Like a dog with someone's favorite slipper....I just can't let go of all the landscapes I shot last week. Here's another one...

Note to self: Next trip to Iceland, bring a car full of supermodels to act as close foreground subjects in my photographs. This would give my images a heightened sense of depth that I'm afraid they are missing at the moment. But I do like this craggy sunset shot. The very end of the day, after the crowds headed to their buses.

Some one asked a serious question on the blog a few days ago and that was whether it's worth it to bring a large format camera on their expedition to Iceland. I can only answer for myself but my advice would be absolutely not.

Now, I am presuming they are referring to a large format, view camera. Something with a bellows and front and rear standards. Something that requires a dark cloth or a hood under which to focus. Something that takes 4x5 or 8x10 inch sheet film.

The simple reason I would advise this way is the prevalence and unpredictability of the wind in most places; especially near the sea shores. I think most bellows cameras are in their happiest zone with no wind and get progressively more anxious as the winds pick up. Somewhere around 15-20 mph the bellows+wind would make stability impossible and higher gusts than that would eventually cause the bellows to lose its structural integrity and its ability to be light tight.

Bring a camera you are ready to carry all day, deploy quickly and use mostly handheld.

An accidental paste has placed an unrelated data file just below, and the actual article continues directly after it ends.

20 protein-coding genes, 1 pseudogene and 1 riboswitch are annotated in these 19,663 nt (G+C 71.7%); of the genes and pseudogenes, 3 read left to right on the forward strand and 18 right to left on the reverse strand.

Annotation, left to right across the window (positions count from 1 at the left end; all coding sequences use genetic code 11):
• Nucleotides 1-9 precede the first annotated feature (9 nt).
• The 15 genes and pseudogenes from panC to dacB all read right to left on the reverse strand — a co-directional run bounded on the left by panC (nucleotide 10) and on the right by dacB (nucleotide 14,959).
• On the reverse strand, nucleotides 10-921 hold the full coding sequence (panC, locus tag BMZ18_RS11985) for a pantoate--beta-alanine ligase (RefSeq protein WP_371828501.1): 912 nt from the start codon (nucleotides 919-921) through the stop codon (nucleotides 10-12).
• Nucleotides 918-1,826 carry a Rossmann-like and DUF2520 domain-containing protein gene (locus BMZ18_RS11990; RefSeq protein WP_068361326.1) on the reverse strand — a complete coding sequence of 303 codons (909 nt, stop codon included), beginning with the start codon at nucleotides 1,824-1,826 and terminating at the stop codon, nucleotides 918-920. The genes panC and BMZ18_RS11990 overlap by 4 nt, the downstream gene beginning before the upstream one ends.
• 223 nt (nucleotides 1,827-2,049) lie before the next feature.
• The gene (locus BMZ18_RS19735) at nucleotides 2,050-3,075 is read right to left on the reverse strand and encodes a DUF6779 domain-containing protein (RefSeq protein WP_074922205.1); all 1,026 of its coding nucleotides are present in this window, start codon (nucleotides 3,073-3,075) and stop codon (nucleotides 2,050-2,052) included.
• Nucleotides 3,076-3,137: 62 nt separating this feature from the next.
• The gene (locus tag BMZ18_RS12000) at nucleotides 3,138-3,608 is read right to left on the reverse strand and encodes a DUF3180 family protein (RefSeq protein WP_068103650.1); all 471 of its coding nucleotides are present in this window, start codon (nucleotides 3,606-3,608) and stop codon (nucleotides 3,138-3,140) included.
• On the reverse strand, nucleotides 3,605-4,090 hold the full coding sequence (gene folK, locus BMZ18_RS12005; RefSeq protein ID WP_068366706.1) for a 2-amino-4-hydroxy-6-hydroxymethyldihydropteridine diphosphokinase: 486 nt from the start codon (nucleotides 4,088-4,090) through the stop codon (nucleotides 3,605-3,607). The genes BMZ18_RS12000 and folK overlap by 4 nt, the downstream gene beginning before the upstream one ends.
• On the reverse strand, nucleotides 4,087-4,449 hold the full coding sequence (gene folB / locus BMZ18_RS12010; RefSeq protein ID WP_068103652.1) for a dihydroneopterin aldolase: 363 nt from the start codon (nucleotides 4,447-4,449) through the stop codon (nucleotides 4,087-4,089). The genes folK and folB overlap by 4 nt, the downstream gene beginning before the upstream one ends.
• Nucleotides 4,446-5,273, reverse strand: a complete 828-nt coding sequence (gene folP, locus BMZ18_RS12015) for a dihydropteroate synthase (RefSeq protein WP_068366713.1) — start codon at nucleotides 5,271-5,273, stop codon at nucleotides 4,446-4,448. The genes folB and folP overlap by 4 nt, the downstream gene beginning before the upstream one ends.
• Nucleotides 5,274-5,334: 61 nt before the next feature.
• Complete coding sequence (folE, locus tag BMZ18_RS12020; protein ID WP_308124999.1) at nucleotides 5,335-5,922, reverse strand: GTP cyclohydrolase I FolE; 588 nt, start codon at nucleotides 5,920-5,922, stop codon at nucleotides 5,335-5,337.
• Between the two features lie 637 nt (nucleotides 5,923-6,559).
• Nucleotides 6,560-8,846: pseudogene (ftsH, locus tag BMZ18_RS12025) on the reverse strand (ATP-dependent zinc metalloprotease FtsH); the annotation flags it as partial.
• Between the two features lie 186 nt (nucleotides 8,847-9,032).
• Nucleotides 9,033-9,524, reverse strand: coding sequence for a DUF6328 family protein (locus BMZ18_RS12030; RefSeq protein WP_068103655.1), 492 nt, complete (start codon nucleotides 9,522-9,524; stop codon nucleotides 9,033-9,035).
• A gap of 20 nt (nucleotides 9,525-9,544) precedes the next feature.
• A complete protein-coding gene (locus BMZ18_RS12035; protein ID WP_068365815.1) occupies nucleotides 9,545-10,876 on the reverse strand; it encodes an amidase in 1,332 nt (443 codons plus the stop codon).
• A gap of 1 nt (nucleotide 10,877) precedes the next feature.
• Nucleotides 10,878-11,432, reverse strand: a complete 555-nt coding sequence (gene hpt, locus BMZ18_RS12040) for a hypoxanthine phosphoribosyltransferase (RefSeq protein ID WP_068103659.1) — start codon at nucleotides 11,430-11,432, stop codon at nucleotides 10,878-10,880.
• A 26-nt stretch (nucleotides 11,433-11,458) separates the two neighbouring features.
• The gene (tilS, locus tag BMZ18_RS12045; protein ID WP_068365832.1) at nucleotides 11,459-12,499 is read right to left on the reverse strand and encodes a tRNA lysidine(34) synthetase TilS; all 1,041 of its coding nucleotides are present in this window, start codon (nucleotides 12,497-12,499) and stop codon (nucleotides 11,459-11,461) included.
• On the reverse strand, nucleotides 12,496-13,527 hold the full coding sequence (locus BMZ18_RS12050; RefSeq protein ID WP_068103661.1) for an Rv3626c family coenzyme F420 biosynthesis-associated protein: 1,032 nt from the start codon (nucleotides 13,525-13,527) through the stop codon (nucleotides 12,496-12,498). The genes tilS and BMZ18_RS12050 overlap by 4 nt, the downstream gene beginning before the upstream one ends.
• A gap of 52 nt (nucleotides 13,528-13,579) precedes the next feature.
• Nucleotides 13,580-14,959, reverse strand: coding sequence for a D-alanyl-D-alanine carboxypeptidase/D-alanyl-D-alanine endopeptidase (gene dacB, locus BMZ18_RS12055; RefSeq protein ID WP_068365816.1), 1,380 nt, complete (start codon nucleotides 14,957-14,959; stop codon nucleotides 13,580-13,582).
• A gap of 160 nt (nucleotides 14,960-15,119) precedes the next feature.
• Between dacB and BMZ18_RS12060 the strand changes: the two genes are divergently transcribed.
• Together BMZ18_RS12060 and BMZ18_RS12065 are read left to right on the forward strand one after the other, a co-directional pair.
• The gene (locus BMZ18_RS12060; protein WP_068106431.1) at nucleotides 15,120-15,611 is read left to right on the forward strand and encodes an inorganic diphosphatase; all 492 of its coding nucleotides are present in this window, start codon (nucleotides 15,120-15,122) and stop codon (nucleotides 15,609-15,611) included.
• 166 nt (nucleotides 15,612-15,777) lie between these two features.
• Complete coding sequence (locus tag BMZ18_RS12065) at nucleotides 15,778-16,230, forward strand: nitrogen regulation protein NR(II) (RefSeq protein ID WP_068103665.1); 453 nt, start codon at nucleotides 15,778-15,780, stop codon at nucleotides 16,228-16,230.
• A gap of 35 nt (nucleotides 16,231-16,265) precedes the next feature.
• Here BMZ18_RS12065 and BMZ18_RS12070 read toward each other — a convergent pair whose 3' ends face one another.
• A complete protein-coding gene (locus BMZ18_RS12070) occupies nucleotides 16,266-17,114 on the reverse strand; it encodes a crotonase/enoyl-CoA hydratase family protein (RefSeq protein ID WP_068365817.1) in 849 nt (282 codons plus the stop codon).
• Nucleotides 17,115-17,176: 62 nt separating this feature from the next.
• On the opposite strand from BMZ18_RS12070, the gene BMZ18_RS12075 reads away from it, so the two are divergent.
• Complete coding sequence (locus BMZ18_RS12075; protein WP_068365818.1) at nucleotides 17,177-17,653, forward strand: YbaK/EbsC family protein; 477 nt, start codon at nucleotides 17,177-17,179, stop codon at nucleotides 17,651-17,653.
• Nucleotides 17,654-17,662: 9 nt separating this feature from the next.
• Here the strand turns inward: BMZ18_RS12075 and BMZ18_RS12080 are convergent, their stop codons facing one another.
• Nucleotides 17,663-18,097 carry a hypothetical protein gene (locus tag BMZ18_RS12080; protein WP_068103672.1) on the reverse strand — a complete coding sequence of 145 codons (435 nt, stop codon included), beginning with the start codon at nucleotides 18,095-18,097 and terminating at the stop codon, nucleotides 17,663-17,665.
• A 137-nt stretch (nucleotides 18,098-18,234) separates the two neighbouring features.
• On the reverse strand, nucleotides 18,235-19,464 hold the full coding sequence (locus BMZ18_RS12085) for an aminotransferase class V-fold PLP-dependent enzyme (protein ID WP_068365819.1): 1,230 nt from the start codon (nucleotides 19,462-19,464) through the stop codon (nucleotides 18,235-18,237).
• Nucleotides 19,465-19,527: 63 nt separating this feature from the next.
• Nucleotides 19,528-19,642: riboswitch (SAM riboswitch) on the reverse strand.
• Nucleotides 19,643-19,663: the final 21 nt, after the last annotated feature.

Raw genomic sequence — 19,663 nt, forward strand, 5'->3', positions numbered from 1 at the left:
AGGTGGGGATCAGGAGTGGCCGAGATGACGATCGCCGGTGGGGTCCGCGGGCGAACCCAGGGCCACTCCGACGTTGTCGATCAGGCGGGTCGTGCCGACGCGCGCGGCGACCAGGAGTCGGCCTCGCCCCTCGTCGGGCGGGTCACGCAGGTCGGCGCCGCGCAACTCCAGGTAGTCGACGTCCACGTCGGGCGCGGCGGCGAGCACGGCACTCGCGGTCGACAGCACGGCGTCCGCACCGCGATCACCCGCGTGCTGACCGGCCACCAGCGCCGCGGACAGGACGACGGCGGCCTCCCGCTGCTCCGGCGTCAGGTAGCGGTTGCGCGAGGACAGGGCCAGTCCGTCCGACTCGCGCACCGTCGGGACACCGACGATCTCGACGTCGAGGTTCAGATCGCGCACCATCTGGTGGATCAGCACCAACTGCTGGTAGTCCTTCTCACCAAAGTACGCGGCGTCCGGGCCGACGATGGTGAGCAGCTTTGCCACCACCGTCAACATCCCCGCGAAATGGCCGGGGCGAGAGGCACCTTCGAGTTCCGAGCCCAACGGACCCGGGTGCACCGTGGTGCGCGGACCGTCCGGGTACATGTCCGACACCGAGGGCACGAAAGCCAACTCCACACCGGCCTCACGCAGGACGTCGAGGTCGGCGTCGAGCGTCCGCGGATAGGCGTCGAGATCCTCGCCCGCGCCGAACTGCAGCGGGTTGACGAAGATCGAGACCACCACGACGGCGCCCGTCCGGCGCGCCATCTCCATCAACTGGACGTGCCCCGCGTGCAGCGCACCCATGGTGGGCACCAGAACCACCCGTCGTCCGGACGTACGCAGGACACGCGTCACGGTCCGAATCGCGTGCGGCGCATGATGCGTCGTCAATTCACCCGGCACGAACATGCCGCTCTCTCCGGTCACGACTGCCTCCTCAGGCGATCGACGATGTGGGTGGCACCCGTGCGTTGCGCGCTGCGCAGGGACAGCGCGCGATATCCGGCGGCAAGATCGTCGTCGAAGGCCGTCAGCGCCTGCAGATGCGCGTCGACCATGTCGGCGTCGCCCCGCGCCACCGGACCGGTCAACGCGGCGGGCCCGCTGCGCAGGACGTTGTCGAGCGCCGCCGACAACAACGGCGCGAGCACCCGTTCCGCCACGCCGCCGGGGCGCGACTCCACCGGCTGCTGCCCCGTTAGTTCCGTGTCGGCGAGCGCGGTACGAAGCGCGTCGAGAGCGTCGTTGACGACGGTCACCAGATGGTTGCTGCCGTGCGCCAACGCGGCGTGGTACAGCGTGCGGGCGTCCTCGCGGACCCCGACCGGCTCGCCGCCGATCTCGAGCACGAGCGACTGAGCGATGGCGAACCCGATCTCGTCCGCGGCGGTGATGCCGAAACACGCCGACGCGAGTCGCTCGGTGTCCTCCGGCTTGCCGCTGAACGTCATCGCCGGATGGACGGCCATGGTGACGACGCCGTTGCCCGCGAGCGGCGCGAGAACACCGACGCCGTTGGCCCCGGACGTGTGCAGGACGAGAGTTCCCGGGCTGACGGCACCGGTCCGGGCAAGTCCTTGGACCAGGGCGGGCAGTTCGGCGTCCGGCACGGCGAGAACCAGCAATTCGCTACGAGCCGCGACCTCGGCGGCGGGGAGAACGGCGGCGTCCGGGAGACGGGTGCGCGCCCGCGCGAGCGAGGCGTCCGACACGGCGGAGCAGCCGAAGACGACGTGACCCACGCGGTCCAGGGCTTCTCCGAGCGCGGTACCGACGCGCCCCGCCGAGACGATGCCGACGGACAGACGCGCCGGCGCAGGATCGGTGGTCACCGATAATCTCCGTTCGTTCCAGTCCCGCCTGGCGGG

One of the major appealing features for me of mirrorless cameras is the ability to set a 1:1 aspect ratio and see it, without clutter, in the evf.

Many of us spent years operating square aspect ratio, medium format cameras. It's always a delight for me to find that feature in a new camera; the ability to see and take photographs in the square. It's one of the things I didn't like about recent generations of Sony A7 series cameras; the technology was there but the Sony engineers didn't seem to understand that adding the 1:1 aspect ratio was important to many photographers.

How many photographers? Hmmmm. I'm not sure Tony Northrup has done an authoritative study on that parameter yet but I can guarantee that the group who feels very positively about square crops has at least one avid member....

The 26 megapixels of the Fuji sensor adds a bit more information to the square frame. The shot above is from a Panasonic G9. It's a good time to be a square shooter. Or a shooter of squares.

As to the image: Diagonals, depth, color contrast and nice sky; who could ask for more?

(well, it would have been even better with a beautiful model in the closer foreground. Next time).